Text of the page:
Archive for September, 2013

Experiencing Jefferson

September 30, 2013
Monticello

Monticello

If “you gotta be there” ever applied, it would certainly be when we’re discussing Thomas Jefferson.  I’ve read and heard a lot about the 3rd President of the United States, but it wasn’t until I toured Monticello that I really grasped the genus of the man.  Taking pictures inside the house is a not allowed, which is why I have to tell you about, instead of showing you, his cutting edge technological achievements such as a copying machine on his desk.  It hooked up two pens so that he could have a copy of everything he wrote.

Tour group standing on a portion of one of the concourse wings which expand Jefferson's home, making it much larger than it looks.

Tour group standing on a portion of one of the concourse wings which expand Jefferson’s home, making it much larger than it looks.

Standing there in front of his neoclassical home, which he designed, I could almost feel his presence.  Our tour guide told us that he wanted the house to look smaller than it really is.  It appears to be a one-story structure, but it has three floors.  It also has concourse wings which house, among other things,  the kitchen, storage areas, a stable,

Original dormatory rooms and faculty homes at the University of Virginia, designed by the school's founder Thomas Jefferson.  They are still being used.  Only oustanding students are allowed to occupy the dorm rooms, and some professors still live in the faculty homes.

Original dormitory rooms and faculty homes at the University of Virginia, designed by the school’s founder Thomas Jefferson. They are still being used. Only outstanding students are allowed to occupy the dorm rooms, and some professors still live in the faculty homes.

As our guide told us, Jefferson was a great promoter of democracy and equal rights,  the founder of the University of Virgina, where he planned for educational opportunities to be available for not just the wealthy; however,  only free white males who owned property were accepted.  The principal writer of the Declaration of Independence who proclaimed liberty for all, owned up to 200 slaves, and freed only a handful during his life and none in his will.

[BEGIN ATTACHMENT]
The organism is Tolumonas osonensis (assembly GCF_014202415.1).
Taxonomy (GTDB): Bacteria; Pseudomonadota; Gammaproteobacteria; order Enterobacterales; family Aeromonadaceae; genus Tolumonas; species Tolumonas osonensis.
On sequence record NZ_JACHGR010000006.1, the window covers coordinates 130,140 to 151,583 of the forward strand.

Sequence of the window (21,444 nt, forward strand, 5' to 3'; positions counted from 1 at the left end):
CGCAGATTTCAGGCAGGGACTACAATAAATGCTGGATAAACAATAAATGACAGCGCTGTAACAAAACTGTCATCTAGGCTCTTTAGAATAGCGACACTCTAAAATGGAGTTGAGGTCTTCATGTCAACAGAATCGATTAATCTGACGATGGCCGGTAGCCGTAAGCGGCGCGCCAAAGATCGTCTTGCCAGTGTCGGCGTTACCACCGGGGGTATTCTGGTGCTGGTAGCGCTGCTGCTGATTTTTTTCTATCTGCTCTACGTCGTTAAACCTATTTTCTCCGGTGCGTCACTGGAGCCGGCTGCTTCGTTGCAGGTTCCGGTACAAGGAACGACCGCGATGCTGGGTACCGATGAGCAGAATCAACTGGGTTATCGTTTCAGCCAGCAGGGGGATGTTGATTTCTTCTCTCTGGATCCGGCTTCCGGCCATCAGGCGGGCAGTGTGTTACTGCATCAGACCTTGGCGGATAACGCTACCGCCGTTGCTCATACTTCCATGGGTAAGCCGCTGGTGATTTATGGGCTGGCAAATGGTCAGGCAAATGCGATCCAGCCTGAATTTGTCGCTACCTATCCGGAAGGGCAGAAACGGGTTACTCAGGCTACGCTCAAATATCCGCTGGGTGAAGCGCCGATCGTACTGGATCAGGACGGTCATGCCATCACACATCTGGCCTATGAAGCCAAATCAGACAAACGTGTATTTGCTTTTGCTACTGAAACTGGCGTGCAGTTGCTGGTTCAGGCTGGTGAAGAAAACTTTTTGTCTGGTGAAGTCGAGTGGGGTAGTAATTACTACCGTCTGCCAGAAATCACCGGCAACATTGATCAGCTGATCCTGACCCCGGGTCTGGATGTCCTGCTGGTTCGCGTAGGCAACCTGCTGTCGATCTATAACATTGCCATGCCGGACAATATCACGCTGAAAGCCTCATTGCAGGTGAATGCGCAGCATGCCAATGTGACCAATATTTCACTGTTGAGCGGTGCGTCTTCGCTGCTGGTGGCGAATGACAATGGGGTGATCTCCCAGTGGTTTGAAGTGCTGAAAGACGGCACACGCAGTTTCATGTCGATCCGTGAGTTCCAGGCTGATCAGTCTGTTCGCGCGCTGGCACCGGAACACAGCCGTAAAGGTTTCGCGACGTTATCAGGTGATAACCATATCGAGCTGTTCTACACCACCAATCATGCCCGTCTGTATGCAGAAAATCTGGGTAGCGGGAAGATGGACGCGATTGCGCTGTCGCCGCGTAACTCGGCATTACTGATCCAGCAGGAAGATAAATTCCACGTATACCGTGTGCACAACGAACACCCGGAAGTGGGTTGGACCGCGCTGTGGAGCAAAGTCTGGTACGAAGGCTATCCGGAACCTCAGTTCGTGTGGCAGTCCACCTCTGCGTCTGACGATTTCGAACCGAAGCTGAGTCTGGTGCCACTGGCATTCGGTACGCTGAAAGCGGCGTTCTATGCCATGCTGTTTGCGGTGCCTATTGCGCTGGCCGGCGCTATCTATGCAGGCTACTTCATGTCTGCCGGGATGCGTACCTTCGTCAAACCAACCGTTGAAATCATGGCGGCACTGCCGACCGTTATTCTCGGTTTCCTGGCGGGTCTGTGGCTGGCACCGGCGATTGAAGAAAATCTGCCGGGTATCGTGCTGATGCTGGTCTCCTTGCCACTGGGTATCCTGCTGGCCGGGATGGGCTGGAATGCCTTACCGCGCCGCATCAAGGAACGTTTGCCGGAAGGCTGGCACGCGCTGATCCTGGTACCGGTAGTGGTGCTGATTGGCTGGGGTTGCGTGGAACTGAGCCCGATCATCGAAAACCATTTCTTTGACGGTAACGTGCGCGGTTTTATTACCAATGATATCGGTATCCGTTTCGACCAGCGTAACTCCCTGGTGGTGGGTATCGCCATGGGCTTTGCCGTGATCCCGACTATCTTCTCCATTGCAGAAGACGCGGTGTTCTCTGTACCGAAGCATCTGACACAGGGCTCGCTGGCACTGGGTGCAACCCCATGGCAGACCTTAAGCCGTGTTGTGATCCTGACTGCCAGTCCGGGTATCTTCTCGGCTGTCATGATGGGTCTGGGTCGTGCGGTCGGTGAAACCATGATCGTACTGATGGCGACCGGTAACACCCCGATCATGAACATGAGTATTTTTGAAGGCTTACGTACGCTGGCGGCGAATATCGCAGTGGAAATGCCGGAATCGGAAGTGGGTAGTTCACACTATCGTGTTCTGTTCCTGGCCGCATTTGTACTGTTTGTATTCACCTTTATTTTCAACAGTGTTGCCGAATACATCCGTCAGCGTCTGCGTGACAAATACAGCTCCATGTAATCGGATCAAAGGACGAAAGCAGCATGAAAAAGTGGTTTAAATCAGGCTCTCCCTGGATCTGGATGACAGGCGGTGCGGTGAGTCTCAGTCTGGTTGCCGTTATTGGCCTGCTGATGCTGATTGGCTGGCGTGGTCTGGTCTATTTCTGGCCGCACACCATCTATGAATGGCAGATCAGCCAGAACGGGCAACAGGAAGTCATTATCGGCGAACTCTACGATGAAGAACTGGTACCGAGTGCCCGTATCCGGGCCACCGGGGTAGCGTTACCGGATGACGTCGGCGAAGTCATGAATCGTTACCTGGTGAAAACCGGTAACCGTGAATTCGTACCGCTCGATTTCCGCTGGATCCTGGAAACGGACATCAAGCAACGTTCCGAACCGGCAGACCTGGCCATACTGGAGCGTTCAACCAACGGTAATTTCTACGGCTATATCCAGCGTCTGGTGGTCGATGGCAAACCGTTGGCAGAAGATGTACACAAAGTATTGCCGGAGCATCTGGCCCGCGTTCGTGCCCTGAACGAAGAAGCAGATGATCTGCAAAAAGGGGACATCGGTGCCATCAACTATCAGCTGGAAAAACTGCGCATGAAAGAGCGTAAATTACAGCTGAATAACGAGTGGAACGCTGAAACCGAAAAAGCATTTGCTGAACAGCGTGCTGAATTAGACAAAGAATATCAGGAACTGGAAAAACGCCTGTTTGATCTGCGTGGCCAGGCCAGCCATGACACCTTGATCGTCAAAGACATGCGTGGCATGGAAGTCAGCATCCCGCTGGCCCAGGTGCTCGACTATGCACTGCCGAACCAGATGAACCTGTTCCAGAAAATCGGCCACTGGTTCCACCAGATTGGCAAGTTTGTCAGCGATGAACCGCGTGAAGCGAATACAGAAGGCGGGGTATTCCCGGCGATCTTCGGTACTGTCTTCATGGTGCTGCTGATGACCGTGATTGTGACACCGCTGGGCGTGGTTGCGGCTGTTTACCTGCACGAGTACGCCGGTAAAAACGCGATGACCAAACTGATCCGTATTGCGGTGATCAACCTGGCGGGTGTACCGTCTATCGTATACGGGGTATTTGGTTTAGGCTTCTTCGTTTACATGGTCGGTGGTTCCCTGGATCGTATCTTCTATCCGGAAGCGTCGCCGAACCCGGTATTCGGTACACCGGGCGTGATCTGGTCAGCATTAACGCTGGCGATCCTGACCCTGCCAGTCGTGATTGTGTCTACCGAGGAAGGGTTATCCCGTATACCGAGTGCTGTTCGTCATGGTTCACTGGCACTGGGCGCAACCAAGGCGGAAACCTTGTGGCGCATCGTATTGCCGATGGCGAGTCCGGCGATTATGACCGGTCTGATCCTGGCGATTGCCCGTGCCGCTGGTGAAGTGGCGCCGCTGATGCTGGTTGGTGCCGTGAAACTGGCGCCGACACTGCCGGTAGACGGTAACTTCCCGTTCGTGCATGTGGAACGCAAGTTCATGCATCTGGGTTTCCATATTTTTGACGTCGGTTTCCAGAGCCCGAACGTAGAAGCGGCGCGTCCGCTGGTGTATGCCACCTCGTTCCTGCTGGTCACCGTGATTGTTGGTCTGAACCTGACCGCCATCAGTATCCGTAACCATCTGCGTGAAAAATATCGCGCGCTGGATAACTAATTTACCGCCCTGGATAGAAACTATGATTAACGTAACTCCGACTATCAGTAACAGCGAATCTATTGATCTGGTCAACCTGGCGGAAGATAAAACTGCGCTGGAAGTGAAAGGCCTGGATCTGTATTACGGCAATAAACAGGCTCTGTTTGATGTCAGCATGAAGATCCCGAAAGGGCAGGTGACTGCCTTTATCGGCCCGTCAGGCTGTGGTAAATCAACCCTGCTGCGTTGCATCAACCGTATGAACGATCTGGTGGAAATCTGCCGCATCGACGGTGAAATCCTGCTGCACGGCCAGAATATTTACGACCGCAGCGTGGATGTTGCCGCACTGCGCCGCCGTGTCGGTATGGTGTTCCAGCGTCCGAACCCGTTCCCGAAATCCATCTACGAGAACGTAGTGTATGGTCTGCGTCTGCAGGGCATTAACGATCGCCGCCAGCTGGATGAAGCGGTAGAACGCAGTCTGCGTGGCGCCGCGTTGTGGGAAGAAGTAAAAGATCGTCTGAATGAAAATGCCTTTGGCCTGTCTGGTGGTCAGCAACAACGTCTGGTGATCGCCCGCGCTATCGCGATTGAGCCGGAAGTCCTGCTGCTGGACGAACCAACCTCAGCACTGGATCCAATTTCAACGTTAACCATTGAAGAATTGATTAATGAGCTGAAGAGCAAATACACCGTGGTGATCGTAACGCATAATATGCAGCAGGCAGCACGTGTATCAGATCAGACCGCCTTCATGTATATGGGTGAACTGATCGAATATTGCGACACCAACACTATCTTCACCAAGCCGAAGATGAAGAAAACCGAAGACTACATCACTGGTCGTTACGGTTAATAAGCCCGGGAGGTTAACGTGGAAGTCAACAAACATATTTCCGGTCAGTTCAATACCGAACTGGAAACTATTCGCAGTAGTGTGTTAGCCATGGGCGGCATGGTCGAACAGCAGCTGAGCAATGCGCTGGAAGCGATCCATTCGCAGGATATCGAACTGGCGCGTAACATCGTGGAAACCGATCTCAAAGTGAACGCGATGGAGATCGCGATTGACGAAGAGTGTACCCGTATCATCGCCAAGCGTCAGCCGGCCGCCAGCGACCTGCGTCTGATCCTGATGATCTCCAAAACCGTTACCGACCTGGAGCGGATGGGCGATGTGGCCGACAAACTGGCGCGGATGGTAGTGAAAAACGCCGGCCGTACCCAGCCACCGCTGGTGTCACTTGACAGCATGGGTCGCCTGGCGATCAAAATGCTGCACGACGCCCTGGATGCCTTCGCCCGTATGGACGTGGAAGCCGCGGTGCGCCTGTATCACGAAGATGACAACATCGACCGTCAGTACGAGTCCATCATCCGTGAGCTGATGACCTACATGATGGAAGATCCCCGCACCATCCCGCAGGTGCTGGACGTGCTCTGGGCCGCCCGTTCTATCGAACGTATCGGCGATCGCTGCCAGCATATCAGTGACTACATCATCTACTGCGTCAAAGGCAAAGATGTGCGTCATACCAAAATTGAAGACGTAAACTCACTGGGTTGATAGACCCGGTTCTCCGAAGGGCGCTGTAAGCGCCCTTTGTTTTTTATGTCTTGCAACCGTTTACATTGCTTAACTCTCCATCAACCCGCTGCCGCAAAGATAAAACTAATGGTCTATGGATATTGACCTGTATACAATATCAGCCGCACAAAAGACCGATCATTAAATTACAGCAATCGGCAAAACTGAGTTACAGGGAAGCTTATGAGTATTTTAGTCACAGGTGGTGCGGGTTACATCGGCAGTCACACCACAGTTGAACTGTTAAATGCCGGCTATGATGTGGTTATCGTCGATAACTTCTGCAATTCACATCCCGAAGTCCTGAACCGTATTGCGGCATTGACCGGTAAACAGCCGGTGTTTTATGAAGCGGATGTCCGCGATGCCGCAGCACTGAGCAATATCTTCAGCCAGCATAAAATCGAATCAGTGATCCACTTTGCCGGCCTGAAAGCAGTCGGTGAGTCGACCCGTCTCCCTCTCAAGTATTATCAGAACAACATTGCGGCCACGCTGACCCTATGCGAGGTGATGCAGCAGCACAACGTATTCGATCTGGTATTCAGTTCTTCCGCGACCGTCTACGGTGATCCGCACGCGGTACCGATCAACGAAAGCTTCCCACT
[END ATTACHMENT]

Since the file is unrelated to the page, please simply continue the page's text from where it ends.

Statue of Thomas Jefferson at the University of Virgina.

Statue of Thomas Jefferson at the University of Virginia

Someone asked me, “Did your guide mention Jefferson’s affair with Sally Hemmings, the slave who historians now assert bore up to six of his children?”  Definitely.

Yes, he was human like the rest of us, but he was anything but ordinary. He was an original thinker,  an inventor, architect,  diplomat, the first Secretary of State, speaker of five languages, Governor of Virginia, Vice President and President of the United States.  All of this has even greater meaning when you visit Monticello.  I’m really glad I got to see it and, if you haven’t seen it, I recommend that you do.

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Hello, Richmond

September 23, 2013

Finally, my travels have brought me to one of the most historically significant cities in the United States, Richmond, Virginia.

The Carpenter Theatre,, a historic renovated movie palace in Richmond, VA.

The Carpenter Theatre,, a historic renovated movie palace in Richmond, VA.

After landing Friday at Richmond’s beautiful modern airport,  and taking I-295 to Henrico County where a friend of mine lives near Short Pump – love that name – I didn’t see anything that you would not see in the rest of homogenous America.  That would change Saturday  evening when we headed into downtown Richmond to have a great dinner at a fine restaurant across the street from the historic Carpenter Theatre where the Richmond Symphony Orchestra performed a really fine Beethoven concert.